Sunday, October 21, 2012

Grab a Coke, pop some popcorn and settle back-this will be a longie!!!

It has been a LONG month and you all probably thought we dropped off the end of the world but alas, I am back! I don't have any excuses...just know that I missed visiting with you and sharing our lives. October has been incredibly busy and I will do my best to catch you all up on the life and times of these transplants!

October started with a major catastrophe for us! Arriving home one night the first week of October, we discovered we had NO water! Now our water for this property was supplied by a well so we knew we must have a serious issue. Elder Shaner took the flashlight and went out to check it out. It didn't take long for him to discover the pump had burnt out. [or that was his suspicion] He called the landlady and she promised to have her son here early the next morning. When he hadn't arrived by 9, we were getting a little impatient and decided we needed to take the bull by the horns and solve our own problem. Cely, who was our former neighbor across the street, told us we could form a bucket brigade to get some water.  Most Filipino's do not have showers like we do and most use buckets with a scoop to 'shower' themselves-when the Russell's were here, she used to call it her 'birdbath'. This house, as I said, was serviced with a pump and the pump was powered by electricity. When we had our frequent 'brown outs', there would be no water so she would do the Filipino thing. That day the beginning of the month, we did the same thing. It actually wasn't too bad... 

Sister Klien, Sister Saez, Elder Shaner and me during
the bucket brigade. Two of Cely's workmen in the background.
After the bucket brigade was completed, I fixed a pancake, oatmeal, bacon, juice and fresh fruit breakfast for those who had worked up an appetite...

The Sisters waiting for their breakfast to cook.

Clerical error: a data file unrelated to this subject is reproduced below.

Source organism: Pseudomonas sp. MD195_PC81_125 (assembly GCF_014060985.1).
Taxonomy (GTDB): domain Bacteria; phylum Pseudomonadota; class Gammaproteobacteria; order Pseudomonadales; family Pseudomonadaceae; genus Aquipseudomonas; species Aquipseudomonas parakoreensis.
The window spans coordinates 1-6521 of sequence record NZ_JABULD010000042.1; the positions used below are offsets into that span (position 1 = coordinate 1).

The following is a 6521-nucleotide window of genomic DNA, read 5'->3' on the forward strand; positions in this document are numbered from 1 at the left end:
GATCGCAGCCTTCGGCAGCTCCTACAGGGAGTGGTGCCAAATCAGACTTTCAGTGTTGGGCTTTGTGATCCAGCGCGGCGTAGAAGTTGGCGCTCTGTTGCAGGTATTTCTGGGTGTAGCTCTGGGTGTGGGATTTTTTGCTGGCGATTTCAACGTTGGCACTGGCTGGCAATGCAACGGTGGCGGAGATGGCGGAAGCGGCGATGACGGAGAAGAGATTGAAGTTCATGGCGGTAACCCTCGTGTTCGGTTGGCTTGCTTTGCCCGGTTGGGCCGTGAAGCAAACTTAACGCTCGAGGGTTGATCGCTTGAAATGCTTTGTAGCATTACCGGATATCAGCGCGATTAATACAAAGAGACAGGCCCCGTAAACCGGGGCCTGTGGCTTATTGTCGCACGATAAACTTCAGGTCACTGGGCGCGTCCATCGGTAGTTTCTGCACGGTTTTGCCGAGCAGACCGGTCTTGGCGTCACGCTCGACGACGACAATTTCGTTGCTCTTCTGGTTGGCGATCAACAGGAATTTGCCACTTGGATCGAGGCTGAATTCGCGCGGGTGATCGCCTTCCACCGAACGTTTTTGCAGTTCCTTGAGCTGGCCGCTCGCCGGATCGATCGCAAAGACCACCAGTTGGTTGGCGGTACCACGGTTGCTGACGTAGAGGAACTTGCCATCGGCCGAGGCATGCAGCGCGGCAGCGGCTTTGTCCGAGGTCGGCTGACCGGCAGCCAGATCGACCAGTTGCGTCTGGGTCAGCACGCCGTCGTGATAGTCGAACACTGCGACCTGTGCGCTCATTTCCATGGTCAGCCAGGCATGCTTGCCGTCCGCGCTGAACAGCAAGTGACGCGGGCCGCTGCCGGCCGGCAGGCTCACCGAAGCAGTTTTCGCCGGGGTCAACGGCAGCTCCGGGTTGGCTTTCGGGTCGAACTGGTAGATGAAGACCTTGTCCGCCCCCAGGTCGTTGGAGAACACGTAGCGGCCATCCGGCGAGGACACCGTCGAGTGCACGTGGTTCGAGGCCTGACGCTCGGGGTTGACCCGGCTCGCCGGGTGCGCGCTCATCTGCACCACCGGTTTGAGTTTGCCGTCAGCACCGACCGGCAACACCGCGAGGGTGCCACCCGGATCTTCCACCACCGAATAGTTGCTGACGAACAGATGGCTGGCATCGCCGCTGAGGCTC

Earlier this year, we had the opportunity to teach a family with the the young missionaries. They progressed to a certain point then 'cooled off', which is not unusual. The missionaries stopped working with them for a while, allowing them the time they needed to decide if what we were offering would be beneficial to them and a couple of weeks ago, they wanted to resume the discussions. President Carlos allowed us to be involved again [our primary responsibility is strengthening the active members, not teaching investigators] but with our previous relationship, we were allowed to participate. Recently we celebrated a birthday at their home with a full-blown dinner! Elder Rostedt played the guitar for the singing. 

Elder Rostedt leading the opening song.
During October we have had two different opportunities to see the missionaries in the Tuguegarao area, first when we spoke at their Zone Conference and second, when we did our bi-yearly apartment checks. It is always fun to interact with the 'young pups' and feel of their enthusiasm. It is also great to see them reconnect with past companions and batch mates. 

Elder Nay and Elder Llorin were companions in Mallig-now Elder Nay
is Elder Llorin's Zone Leader.
We always have an amazing luncheon after the Zone Meetings and the aftermath is usually quite a mess. It is interesting to note that most of the time, the young missionaries are so busy visiting, taking pictures, etc. that they don't even notice how the area gets cleaned up but these two noticed me sweeping, grabbed a broom and helped! I told them their moms would be SO proud!!

Elder Rostedt and Elder Coleman